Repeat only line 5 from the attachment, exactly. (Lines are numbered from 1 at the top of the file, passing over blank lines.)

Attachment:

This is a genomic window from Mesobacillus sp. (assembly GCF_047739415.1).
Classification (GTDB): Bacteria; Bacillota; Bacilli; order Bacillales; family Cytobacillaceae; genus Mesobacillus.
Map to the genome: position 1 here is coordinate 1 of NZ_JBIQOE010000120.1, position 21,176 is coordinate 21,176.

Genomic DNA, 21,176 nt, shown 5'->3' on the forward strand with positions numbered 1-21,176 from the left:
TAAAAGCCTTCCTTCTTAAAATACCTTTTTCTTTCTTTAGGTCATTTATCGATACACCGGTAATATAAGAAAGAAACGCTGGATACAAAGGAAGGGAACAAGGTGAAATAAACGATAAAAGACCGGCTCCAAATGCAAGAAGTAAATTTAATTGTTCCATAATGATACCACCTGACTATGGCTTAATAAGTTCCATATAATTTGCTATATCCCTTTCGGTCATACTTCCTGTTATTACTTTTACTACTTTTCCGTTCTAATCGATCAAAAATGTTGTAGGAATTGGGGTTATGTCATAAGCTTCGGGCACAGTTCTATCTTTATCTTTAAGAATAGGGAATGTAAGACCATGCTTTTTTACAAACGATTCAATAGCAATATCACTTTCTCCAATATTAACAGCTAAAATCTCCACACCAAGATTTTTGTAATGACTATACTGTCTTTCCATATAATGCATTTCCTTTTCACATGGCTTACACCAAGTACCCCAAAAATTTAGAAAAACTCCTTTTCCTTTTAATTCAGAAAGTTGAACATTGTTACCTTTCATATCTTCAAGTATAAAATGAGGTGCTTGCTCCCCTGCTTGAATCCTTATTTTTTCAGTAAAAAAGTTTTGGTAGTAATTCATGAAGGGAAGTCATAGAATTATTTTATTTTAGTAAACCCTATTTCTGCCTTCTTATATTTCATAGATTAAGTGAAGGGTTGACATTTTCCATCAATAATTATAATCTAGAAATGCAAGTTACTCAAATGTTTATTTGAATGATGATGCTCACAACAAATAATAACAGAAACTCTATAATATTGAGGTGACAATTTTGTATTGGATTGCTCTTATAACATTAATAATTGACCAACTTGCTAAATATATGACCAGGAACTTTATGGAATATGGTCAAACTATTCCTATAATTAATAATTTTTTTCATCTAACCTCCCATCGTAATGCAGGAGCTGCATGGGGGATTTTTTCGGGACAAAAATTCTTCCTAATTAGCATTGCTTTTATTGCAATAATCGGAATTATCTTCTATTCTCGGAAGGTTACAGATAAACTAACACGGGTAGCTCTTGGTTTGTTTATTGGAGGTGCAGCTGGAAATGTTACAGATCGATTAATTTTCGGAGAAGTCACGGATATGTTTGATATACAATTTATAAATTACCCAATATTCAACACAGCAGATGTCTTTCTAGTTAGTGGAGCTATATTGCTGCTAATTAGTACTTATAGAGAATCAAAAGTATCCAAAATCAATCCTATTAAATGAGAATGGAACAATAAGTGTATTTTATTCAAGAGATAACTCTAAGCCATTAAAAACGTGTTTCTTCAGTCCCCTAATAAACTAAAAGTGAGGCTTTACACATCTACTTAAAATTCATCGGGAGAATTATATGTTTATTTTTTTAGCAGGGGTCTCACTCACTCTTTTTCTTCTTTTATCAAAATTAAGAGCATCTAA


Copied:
TAAAAGCCTTCCTTCTTAAAATACCTTTTTCTTTCTTTAGGTCATTTATCGATACACCGGTAATATAAGAAAGAAACGCTGGATACAAAGGAAGGGAACAAGGTGAAATAAACGATAAAAGACCGGCTCCAAATGCAAGAAGTAAATTTAATTGTTCCATAATGATACCACCTGACTATGGCTTAATAAGTTCCATATAATTTGCTATATCCCTTTCGGTCATACTTCCTGTTATTACTTTTACTACTTTTCCGTTCTAATCGATCAAAAATGTTGTAGGAATTGGGGTTATGTCATAAGCTTCGGGCACAGTTCTATCTTTATCTTTAAGAATAGGGAATGTAAGACCATGCTTTTTTACAAACGATTCAATAGCAATATCACTTTCTCCAATATTAACAGCTAAAATCTCCACACCAAGATTTTTGTAATGACTATACTGTCTTTCCATATAATGCATTTCCTTTTCACATGGCTTACACCAAGTACCCCAAAAATTTAGAAAAACTCCTTTTCCTTTTAATTCAGAAAGTTGAACATTGTTACCTTTCATATCTTCAAGTATAAAATGAGGTGCTTGCTCCCCTGCTTGAATCCTTATTTTTTCAGTAAAAAAGTTTTGGTAGTAATTCATGAAGGGAAGTCATAGAATTATTTTATTTTAGTAAACCCTATTTCTGCCTTCTTATATTTCATAGATTAAGTGAAGGGTTGACATTTTCCATCAATAATTATAATCTAGAAATGCAAGTTACTCAAATGTTTATTTGAATGATGATGCTCACAACAAATAATAACAGAAACTCTATAATATTGAGGTGACAATTTTGTATTGGATTGCTCTTATAACATTAATAATTGACCAACTTGCTAAATATATGACCAGGAACTTTATGGAATATGGTCAAACTATTCCTATAATTAATAATTTTTTTCATCTAACCTCCCATCGTAATGCAGGAGCTGCATGGGGGATTTTTTCGGGACAAAAATTCTTCCTAATTAGCATTGCTTTTATTGCAATAATCGGAATTATCTTCTATTCTCGGAAGGTTACAGATAAACTAACACGGGTAGCTCTTGGTTTGTTTATTGGAGGTGCAGCTGGAAATGTTACAGATCGATTAATTTTCGGAGAAGTCACGGATATGTTTGATATACAATTTATAAATTACCCAATATTCAACACAGCAGATGTCTTTCTAGTTAGTGGAGCTATATTGCTGCTAATTAGTACTTATAGAGAATCAAAAGTATCCAAAATCAATCCTATTAAATGAGAATGGAACAATAAGTGTATTTTATTCAAGAGATAACTCTAAGCCATTAAAAACGTGTTTCTTCAGTCCCCTAATAAACTAAAAGTGAGGCTTTACACATCTACTTAAAATTCATCGGGAGAATTATATGTTTATTTTTTTAGCAGGGGTCTCACTCACTCTTTTTCTTCTTTTATCAAAATTAAGAGCATCTAA